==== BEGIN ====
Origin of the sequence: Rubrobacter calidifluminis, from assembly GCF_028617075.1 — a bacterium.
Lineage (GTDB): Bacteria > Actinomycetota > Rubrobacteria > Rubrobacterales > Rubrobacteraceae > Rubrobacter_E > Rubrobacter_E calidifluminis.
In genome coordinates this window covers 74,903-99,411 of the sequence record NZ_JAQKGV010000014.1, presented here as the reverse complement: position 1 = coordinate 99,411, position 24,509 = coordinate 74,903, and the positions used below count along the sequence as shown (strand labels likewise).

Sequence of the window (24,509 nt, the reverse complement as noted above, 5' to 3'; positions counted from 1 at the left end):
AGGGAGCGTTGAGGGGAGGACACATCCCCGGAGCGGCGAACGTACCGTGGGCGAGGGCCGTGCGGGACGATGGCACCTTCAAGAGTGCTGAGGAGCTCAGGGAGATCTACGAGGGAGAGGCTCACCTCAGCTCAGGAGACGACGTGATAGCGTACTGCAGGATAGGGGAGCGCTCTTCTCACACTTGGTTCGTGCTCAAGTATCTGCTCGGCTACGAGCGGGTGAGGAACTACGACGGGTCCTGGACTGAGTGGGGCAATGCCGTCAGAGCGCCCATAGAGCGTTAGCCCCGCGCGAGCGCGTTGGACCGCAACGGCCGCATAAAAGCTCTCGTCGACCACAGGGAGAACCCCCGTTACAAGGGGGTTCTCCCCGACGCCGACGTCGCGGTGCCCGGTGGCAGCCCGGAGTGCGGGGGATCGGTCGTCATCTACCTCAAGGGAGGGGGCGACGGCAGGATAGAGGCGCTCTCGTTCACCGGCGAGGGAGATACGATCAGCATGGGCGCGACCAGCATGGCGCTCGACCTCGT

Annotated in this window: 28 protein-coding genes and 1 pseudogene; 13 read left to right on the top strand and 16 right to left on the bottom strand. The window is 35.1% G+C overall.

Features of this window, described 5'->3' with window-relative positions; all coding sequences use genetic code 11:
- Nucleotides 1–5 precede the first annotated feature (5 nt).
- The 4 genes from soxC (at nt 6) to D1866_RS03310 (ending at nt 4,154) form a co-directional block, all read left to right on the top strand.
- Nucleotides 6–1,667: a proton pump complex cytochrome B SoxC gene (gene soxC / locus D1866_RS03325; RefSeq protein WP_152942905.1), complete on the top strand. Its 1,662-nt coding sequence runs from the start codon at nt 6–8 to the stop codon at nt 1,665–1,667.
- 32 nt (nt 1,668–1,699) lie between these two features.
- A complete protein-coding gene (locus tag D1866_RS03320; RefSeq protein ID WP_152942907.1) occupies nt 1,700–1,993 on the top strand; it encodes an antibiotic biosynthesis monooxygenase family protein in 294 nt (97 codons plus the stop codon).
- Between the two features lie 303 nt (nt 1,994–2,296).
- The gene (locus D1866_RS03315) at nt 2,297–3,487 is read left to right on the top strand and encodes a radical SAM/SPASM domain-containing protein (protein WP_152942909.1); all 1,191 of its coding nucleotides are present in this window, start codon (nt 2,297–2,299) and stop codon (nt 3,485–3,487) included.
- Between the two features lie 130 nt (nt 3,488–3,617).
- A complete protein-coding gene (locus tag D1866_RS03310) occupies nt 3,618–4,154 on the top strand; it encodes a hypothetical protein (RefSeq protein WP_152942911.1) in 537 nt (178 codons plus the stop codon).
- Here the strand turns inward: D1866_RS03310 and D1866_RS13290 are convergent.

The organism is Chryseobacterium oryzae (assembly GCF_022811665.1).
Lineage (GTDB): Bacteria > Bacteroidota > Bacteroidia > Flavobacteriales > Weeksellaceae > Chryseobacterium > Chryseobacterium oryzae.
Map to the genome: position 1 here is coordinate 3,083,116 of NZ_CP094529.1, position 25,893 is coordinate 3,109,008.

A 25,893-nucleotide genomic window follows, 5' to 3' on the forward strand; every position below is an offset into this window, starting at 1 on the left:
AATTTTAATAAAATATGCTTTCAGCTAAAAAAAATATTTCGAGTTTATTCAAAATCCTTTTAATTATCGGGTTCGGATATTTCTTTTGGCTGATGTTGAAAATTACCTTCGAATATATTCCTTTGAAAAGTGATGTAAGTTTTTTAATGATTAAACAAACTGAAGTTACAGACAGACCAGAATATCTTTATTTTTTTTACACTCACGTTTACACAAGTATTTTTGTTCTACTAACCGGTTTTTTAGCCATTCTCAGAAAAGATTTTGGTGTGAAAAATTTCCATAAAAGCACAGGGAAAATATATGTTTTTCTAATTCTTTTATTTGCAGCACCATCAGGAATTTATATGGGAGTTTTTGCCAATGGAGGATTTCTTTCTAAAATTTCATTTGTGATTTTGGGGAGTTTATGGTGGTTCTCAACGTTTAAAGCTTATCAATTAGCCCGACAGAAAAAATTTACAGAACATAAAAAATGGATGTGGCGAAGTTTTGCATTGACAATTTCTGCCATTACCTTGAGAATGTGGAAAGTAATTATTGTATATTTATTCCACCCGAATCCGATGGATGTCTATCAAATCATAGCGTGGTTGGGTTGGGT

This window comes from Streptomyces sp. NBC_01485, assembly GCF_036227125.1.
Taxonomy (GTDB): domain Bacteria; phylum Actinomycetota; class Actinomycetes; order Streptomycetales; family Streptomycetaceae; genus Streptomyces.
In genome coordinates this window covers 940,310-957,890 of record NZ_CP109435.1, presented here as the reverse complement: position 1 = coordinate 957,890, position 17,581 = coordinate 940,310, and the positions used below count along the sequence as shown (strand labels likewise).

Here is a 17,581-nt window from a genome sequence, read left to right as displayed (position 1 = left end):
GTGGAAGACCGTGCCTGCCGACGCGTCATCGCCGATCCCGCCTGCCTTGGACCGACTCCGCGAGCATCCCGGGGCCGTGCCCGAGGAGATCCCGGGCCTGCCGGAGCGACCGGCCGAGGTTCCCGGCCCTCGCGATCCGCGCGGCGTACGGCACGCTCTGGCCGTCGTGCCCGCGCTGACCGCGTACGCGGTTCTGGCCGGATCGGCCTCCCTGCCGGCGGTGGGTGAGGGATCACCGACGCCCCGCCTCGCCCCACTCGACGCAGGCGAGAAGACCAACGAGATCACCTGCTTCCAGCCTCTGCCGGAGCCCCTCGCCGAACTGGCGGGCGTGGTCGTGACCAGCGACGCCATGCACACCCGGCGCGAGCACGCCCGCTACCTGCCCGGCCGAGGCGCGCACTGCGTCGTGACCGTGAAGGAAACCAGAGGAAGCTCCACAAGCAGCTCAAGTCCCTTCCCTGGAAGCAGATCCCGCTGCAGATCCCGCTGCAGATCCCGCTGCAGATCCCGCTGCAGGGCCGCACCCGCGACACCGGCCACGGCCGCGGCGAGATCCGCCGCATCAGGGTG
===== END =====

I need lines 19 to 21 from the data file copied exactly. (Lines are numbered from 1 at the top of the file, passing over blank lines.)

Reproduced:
Lineage (GTDB): Bacteria > Bacteroidota > Bacteroidia > Flavobacteriales > Weeksellaceae > Chryseobacterium > Chryseobacterium oryzae.
Map to the genome: position 1 here is coordinate 3,083,116 of NZ_CP094529.1, position 25,893 is coordinate 3,109,008.

A 25,893-nucleotide genomic window follows, 5' to 3' on the forward strand; every position below is an offset into this window, starting at 1 on the left: